|8th May 2004
Our short sojourn in Los Angeles is over and today we fly to New
Orleans in Louisiana. We decide to head off for LAX Airport very
early, just in case of traffic jams on the freeway. It's well
that we did because even though the freeway was particularly
clear, the amount of time required to negotiate the obstacles at
LAX was way beyond anything we had imagined.
spite of the security rigmarole, there's no way it affords the
type of protection we need in today's climate. What's the
solution? Well I doubt that there is one. It's a chilling and
We encountered a pig of a flight
attendant up our end of this United flight. I couldn't believe
how this guy treated us and others in our compartment. I can
only assume he'd just been sacked and was taking it out on
anyone in sight.
We sat beside a pilot who flys
for the giant FedEx courier and airfreight company. He was also
in the US Marine Reserves and was just coming off stints in Iraq
and Okinawa. He kept Brian thoroughly engaged with stories of
what it was like serving in Iraq.
After about 3.5 hours we flew
over miles and miles of swamps and bayous, crossed the
Missisippi River several times and landed in New Orleans.
We took a shuttle van to our
Lodgings in the famous (or should we say infamous) "French
Quarter". We are staying in a very small boutique hotel
called Soniat House and here is a photo of our actual room. The
photo looks better than the room but we're reasonably satisfied. The
main disappointment was to discover that we have no fridge.
The other surprise was the shower recess which is a long skinny
job. Brian reckons that he only has 3 millimetres clearance and
that he was obliged to fold back his external rear-vision
mirrors before he could enter the stall.
More photos of the hotel can be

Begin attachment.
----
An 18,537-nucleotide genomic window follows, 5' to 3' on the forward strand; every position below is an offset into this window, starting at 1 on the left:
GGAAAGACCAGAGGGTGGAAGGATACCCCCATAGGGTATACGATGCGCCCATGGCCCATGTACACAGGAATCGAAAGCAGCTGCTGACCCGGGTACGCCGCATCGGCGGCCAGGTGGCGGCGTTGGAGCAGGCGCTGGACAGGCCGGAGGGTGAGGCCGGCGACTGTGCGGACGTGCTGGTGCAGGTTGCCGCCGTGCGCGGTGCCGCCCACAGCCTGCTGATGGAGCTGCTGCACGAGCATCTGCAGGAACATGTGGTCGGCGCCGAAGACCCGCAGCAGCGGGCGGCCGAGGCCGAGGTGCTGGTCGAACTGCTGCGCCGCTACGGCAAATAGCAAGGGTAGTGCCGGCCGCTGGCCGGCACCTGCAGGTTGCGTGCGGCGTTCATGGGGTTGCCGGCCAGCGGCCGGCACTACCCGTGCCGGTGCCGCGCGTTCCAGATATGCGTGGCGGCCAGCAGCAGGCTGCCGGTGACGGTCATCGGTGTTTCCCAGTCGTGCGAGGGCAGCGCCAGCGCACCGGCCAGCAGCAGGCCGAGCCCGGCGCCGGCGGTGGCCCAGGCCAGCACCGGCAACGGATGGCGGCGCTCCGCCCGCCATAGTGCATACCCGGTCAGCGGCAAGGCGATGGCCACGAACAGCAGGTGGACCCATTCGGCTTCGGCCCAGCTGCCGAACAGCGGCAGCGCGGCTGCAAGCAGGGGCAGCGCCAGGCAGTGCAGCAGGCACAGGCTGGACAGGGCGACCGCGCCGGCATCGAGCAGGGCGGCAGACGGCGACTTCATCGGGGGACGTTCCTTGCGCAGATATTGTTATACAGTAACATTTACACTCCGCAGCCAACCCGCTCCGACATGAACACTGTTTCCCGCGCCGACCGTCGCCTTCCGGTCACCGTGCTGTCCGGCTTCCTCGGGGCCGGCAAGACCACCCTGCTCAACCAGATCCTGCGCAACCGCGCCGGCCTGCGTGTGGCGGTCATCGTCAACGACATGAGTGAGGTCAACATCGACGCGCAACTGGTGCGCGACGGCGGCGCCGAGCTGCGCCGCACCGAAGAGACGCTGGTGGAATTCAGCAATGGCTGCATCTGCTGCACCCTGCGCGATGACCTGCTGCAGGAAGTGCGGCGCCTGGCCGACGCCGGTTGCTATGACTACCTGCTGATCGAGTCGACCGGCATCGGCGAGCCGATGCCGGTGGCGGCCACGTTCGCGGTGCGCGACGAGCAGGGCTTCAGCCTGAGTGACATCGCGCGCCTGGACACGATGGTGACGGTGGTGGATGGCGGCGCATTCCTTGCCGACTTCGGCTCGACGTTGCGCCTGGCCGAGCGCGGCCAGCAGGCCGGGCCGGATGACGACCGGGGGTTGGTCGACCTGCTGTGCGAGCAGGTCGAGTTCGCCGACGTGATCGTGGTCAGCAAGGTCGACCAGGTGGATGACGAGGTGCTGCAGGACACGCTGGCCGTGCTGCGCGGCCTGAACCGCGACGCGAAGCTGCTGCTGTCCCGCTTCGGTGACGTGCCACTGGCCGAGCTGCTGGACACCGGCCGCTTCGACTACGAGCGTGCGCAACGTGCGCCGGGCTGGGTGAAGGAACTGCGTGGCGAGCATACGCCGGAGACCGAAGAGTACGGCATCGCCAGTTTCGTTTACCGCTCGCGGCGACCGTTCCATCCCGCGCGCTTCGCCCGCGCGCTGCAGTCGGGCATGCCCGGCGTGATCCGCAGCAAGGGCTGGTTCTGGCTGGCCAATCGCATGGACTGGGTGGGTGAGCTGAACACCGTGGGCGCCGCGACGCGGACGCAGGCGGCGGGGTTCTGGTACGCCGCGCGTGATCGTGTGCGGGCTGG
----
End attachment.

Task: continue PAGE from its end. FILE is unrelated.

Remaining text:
found at www.soniathouse.com
It was already past dinner time
so we took to the streets in search of a restaurant. Many had
queues waiting for a free seat. We found one joint which didn't
and knowing in our hearts it was a bad sign we went in.
We had our first experience of
eating gumbo (a Creole style of seafood soup) our first
jambalaya (seafood, chicken and smoked sausage with copious
amounts of sauce with pasta or rice) and our first encounter with crawdad
fritters (crawdads are an American version of yabbies). The
first two were ok but there wasn't much flavour left in the
We will pay for this restaurant
The next few hours are spent
walking down the famous Bourbon Street and nearby areas. Big
unruly crowds of young folks, lots of music and lots of alcohol.
We figure it would be wise for oldies like us to be off the
street by 1.00 am.
We couldn't capture the scene
adequately on film but a few photos appear below.
Lynn is induced to
play a tune on wine glass rims
A biker warns
Brian to stop photographing.
He adds "I'm wanted in five States buddy"
Not only are the
streets chock full of people.
All the balconies are full to overflowing as well.
Weighing in at 475
lbs and with a width of 10,000
pixels, how can I fit Big Al on your screen? The
biggest man I've ever seen but boy, could he sing!
overdressed in the jewellery department?
9th May 2004
After a late night we have trouble starting our motors next
day. And thanks no doubt to jambalaya and gumbo, the family
plumbing is getting a real workout every hour or so.
braves a breakfast of biscuits (scones), juice and coffee in the
charming courtyard. Brian is obliged to be somewhat more
circumspect. Besides, he's got to finish these web pages.
Lynn received a
pleasant surprise when a beautiful flower arrangement arrived
accompanied by a bottle of wine in an ice bucket. It was a
Mother's Day gift arranged by our children back in Australia. On
opening our emails Lynn was delighted to discover Mother's Day
messages accompanied by a new photo of youngest grandson
Rowan and a photo
of Michael and Ren'ee taken that same day.
During the day Lynn
also received several phone calls from our children so all in all
it made a pretty nice Mother's Day.
Lynn had researched a
self guided walking tour of the French Quarter so she now led the
way. Some of what we saw now follows.
singing the blues
Scores of horse and
buggy outfits transport
tourists on tours of the old French Quarter
Nambucca Graphics - All rights reserved